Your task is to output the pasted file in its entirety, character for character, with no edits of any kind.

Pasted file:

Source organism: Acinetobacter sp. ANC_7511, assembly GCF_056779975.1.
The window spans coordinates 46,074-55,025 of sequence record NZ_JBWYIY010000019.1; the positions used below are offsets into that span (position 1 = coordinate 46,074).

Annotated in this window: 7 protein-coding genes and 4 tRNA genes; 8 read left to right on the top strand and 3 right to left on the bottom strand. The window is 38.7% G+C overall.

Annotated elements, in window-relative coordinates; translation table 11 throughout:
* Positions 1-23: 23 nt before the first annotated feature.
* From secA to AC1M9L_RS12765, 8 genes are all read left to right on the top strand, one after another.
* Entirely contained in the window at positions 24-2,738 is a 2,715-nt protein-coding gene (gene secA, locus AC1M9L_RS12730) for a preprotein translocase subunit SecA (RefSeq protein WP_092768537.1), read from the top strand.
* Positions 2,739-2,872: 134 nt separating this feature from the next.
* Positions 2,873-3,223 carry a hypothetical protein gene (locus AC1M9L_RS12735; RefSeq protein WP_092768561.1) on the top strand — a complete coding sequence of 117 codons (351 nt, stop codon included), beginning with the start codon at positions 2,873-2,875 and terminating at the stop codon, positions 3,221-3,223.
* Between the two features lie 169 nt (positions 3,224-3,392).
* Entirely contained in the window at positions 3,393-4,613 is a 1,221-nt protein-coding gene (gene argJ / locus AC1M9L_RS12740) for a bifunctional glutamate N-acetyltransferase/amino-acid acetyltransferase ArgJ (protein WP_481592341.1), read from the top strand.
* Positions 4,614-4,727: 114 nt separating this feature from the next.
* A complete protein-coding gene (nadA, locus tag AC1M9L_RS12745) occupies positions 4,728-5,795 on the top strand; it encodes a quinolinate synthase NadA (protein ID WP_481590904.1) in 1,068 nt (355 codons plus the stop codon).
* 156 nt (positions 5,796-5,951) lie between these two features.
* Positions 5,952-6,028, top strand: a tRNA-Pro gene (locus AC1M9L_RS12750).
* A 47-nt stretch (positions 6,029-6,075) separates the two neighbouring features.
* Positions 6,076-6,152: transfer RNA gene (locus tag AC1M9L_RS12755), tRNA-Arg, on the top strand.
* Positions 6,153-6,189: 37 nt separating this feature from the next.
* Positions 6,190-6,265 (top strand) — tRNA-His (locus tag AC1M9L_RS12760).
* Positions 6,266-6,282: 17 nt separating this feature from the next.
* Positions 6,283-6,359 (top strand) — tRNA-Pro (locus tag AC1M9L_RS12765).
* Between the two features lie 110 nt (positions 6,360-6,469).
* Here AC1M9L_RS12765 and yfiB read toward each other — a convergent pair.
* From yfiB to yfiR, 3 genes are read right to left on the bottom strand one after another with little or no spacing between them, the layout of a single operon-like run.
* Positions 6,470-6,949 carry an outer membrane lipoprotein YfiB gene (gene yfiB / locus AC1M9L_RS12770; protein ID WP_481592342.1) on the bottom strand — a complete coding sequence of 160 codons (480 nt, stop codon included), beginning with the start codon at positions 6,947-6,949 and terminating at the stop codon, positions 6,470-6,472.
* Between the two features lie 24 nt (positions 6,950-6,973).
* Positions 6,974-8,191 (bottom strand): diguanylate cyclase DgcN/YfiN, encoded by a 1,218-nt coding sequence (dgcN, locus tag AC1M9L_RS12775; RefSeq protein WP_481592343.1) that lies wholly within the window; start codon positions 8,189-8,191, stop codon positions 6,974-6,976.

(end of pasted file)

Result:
Source organism: Acinetobacter sp. ANC_7511, assembly GCF_056779975.1.
The window spans coordinates 46,074-55,025 of sequence record NZ_JBWYIY010000019.1; the positions used below are offsets into that span (position 1 = coordinate 46,074).

Annotated in this window: 7 protein-coding genes and 4 tRNA genes; 8 read left to right on the top strand and 3 right to left on the bottom strand. The window is 38.7% G+C overall.

Annotated elements, in window-relative coordinates; translation table 11 throughout:
* Positions 1-23: 23 nt before the first annotated feature.
* From secA to AC1M9L_RS12765, 8 genes are all read left to right on the top strand, one after another.
* Entirely contained in the window at positions 24-2,738 is a 2,715-nt protein-coding gene (gene secA, locus AC1M9L_RS12730) for a preprotein translocase subunit SecA (RefSeq protein WP_092768537.1), read from the top strand.
* Positions 2,739-2,872: 134 nt separating this feature from the next.
* Positions 2,873-3,223 carry a hypothetical protein gene (locus AC1M9L_RS12735; RefSeq protein WP_092768561.1) on the top strand — a complete coding sequence of 117 codons (351 nt, stop codon included), beginning with the start codon at positions 2,873-2,875 and terminating at the stop codon, positions 3,221-3,223.
* Between the two features lie 169 nt (positions 3,224-3,392).
* Entirely contained in the window at positions 3,393-4,613 is a 1,221-nt protein-coding gene (gene argJ / locus AC1M9L_RS12740) for a bifunctional glutamate N-acetyltransferase/amino-acid acetyltransferase ArgJ (protein WP_481592341.1), read from the top strand.
* Positions 4,614-4,727: 114 nt separating this feature from the next.
* A complete protein-coding gene (nadA, locus tag AC1M9L_RS12745) occupies positions 4,728-5,795 on the top strand; it encodes a quinolinate synthase NadA (protein ID WP_481590904.1) in 1,068 nt (355 codons plus the stop codon).
* 156 nt (positions 5,796-5,951) lie between these two features.
* Positions 5,952-6,028, top strand: a tRNA-Pro gene (locus AC1M9L_RS12750).
* A 47-nt stretch (positions 6,029-6,075) separates the two neighbouring features.
* Positions 6,076-6,152: transfer RNA gene (locus tag AC1M9L_RS12755), tRNA-Arg, on the top strand.
* Positions 6,153-6,189: 37 nt separating this feature from the next.
* Positions 6,190-6,265 (top strand) — tRNA-His (locus tag AC1M9L_RS12760).
* Positions 6,266-6,282: 17 nt separating this feature from the next.
* Positions 6,283-6,359 (top strand) — tRNA-Pro (locus tag AC1M9L_RS12765).
* Between the two features lie 110 nt (positions 6,360-6,469).
* Here AC1M9L_RS12765 and yfiB read toward each other — a convergent pair.
* From yfiB to yfiR, 3 genes are read right to left on the bottom strand one after another with little or no spacing between them, the layout of a single operon-like run.
* Positions 6,470-6,949 carry an outer membrane lipoprotein YfiB gene (gene yfiB / locus AC1M9L_RS12770; protein ID WP_481592342.1) on the bottom strand — a complete coding sequence of 160 codons (480 nt, stop codon included), beginning with the start codon at positions 6,947-6,949 and terminating at the stop codon, positions 6,470-6,472.
* Between the two features lie 24 nt (positions 6,950-6,973).
* Positions 6,974-8,191 (bottom strand): diguanylate cyclase DgcN/YfiN, encoded by a 1,218-nt coding sequence (dgcN, locus tag AC1M9L_RS12775; RefSeq protein WP_481592343.1) that lies wholly within the window; start codon positions 8,189-8,191, stop codon positions 6,974-6,976.